Such is the experiential foundation of the tired phrase, “no man is an island.” Late Jacob Miller’s and Groundation’s roots reggae song “Each One, Teach One” preaches this pedagogical philosophy!

Nduom’s outsized ego, his grudging apprehension of partisan mudslinging got the best of him—apparently.

As it were some of the same people, who have attributed Nduom’s financial and business success story to crapitalism, may interpret his Accra Poly (mis)behavior as one coming from a condescending elitist, which may not necessarily be the case. They could be right nonetheless.

Let us not forget that he went there to talk about tantric sex or about “Kama Sutra.”

And let us also not forget that Ablakwa may as well have been sent there by his bosses, to forestall Nduom’s lecture degenerating into another controversial partisan politics in the vein of Bawumia’s—a preemptive policing of sorts on the part of Ablakwa and the scheming leadership of the NDC.

Accordingly, Nduom’s tactical boycott of the lecture, also a tactical loss for the PPP, translates to a strategic win for Ablakwa and the NDC.

Politics is fundamentally about who ultimately wins by taking advantage of a profound situational crisis—or crises—such as this, Nduom’s infamous lecture boycott at Accra Poly, whose benefits overwhelming accrue to one’s comparative advantage in competitive politics.

Therefore Ablakwa’s presential silence won the day.

Nduom may therefore have to reschedule this lecture to re-engage the students and Ablakwa.

In other words, Nduom should not behave from a platform of moral, emotional, and intellectual weakness.

He [Nduom] has a standing command of the moral high ground to demonstrate true leadership to the youth, of which Ablakwa is potentially a part of.

In the final analysis, Nduom needs another opportunity to demonstrate to the impressionable world of the youth that he is, indeed, capable of more than moral leadership under the harshest and unfriendliest of circumstances.

Of course, again, the cruces of our arguments do not totally ignore the fact that Nduom is not a saint.

Neither Ablakwa.

Nor this author.

In other words at this momentous stage of our discussion, we do not necessarily see it as our place, a place that affords us an opportunity to go into the facts of and plumb the controversial question of whether Nduom is a Machiavellian and opportunistic politician, a chameleonic character representing the hypocritical, destructive contradictions and tendencies of both the NPP and the NDC, given the additional fact of his having worked and collaborated with both parties in different capacities—in the not-too-distant past.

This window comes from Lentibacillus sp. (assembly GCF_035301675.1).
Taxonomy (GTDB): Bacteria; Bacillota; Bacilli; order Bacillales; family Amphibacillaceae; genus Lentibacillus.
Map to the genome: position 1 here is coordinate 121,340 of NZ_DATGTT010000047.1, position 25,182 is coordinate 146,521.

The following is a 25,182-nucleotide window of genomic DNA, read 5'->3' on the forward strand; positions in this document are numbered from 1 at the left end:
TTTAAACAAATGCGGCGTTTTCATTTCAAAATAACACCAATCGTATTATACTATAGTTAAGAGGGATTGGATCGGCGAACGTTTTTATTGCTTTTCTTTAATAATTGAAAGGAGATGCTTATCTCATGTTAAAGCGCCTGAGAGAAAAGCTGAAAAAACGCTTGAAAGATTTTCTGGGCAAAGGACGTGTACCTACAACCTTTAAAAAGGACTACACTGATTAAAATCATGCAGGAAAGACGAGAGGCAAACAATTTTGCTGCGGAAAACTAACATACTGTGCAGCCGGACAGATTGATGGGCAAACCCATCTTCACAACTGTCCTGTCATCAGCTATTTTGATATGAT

For us these characterizations are of no immediate consequence in this matter, as far as his boycotting the lecture for Ablakwa to claim the political and moral windfall therefrom goes.

For politics is a more complex venture than this simplistic joyride of running away from one’s perceived or potential political nemesis.

How is Nduom going to debate President Mahama, Ablakwa’s boss, then?

Given that entrepreneurship, business management, product design, advertising, and business diplomacy are fiercely competitive, how does Nduom engage his business competitors?

Or does he think it is beneath him, a primarily entrepreneurial politician, to sit on the same platform with his younger colleague politician?

Or is it a simple special case of haphephobia or ephebiphobia?

Such experienced public figures as Nduom and Osafo-Marfo do not have to fear the mudslinging bug of attack, adversarial journalism when the public calls upon them to debate Rawlings’ “babies with sharp teeth.”

It is such a sad situation that Ghana’s schadenfreude political system is based on attack, adversarial politics and hatemongering.

Nduom, please rethink your decision for we need to bridge the generational gap in knowledge, expertise, wisdom and intelligence, emotional maturity, social and political consciousness, and entrepreneurial politics.

Let Nduom make time and listen to Bob Marley’s and Peter Tosh’s “You Can’t Blame The Youth.”

We shall return…


Ghanaweb. “Nduom Boycotts Accra Poly Lecture Over Ablakwa’s Presence.” May 9, 2016.

Ghanaweb. “Terpker Doesn’t Know His Role As Minister—Bawumia.” May 10, 2016.

Ghanaweb. “I Won’t Resign—Terpker To Bawumia.” May 10, 2016.

Kwame Botwe-Asamoah. “Adieu To Dr. Nduom’s Machiavellian Tactics To Get Ahead In The CPP.” February 25, 2012.

Ghanaweb. “J.J. Goes Wild; Sack NDC Babies With Sharp Teeth.” August 31, 2012.

Columnist: Kwarteng, Francis